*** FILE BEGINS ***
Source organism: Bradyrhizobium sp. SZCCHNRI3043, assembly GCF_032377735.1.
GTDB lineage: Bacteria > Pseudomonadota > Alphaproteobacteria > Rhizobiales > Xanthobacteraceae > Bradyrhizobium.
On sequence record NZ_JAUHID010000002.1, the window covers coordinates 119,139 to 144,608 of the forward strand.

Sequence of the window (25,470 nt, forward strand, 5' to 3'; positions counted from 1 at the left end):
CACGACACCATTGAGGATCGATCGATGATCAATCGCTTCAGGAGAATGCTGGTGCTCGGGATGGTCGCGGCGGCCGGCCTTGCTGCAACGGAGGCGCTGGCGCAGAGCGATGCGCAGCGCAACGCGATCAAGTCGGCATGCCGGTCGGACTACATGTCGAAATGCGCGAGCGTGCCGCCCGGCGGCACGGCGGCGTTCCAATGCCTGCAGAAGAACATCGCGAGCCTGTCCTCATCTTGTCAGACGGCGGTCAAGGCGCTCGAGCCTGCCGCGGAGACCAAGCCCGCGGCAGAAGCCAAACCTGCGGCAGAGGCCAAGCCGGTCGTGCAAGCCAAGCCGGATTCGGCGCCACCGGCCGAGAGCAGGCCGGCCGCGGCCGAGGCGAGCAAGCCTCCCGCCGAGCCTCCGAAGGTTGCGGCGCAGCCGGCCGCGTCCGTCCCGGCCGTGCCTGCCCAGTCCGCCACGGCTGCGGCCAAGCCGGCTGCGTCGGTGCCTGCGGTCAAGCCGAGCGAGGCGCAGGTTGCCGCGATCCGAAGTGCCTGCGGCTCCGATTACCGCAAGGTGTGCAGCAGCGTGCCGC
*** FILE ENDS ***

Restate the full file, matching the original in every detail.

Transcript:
Source organism: Bradyrhizobium sp. SZCCHNRI3043, assembly GCF_032377735.1.
GTDB lineage: Bacteria > Pseudomonadota > Alphaproteobacteria > Rhizobiales > Xanthobacteraceae > Bradyrhizobium.
On sequence record NZ_JAUHID010000002.1, the window covers coordinates 119,139 to 144,608 of the forward strand.

Sequence of the window (25,470 nt, forward strand, 5' to 3'; positions counted from 1 at the left end):
CACGACACCATTGAGGATCGATCGATGATCAATCGCTTCAGGAGAATGCTGGTGCTCGGGATGGTCGCGGCGGCCGGCCTTGCTGCAACGGAGGCGCTGGCGCAGAGCGATGCGCAGCGCAACGCGATCAAGTCGGCATGCCGGTCGGACTACATGTCGAAATGCGCGAGCGTGCCGCCCGGCGGCACGGCGGCGTTCCAATGCCTGCAGAAGAACATCGCGAGCCTGTCCTCATCTTGTCAGACGGCGGTCAAGGCGCTCGAGCCTGCCGCGGAGACCAAGCCCGCGGCAGAAGCCAAACCTGCGGCAGAGGCCAAGCCGGTCGTGCAAGCCAAGCCGGATTCGGCGCCACCGGCCGAGAGCAGGCCGGCCGCGGCCGAGGCGAGCAAGCCTCCCGCCGAGCCTCCGAAGGTTGCGGCGCAGCCGGCCGCGTCCGTCCCGGCCGTGCCTGCCCAGTCCGCCACGGCTGCGGCCAAGCCGGCTGCGTCGGTGCCTGCGGTCAAGCCGAGCGAGGCGCAGGTTGCCGCGATCCGAAGTGCCTGCGGCTCCGATTACCGCAAGGTGTGCAGCAGCGTGCCGC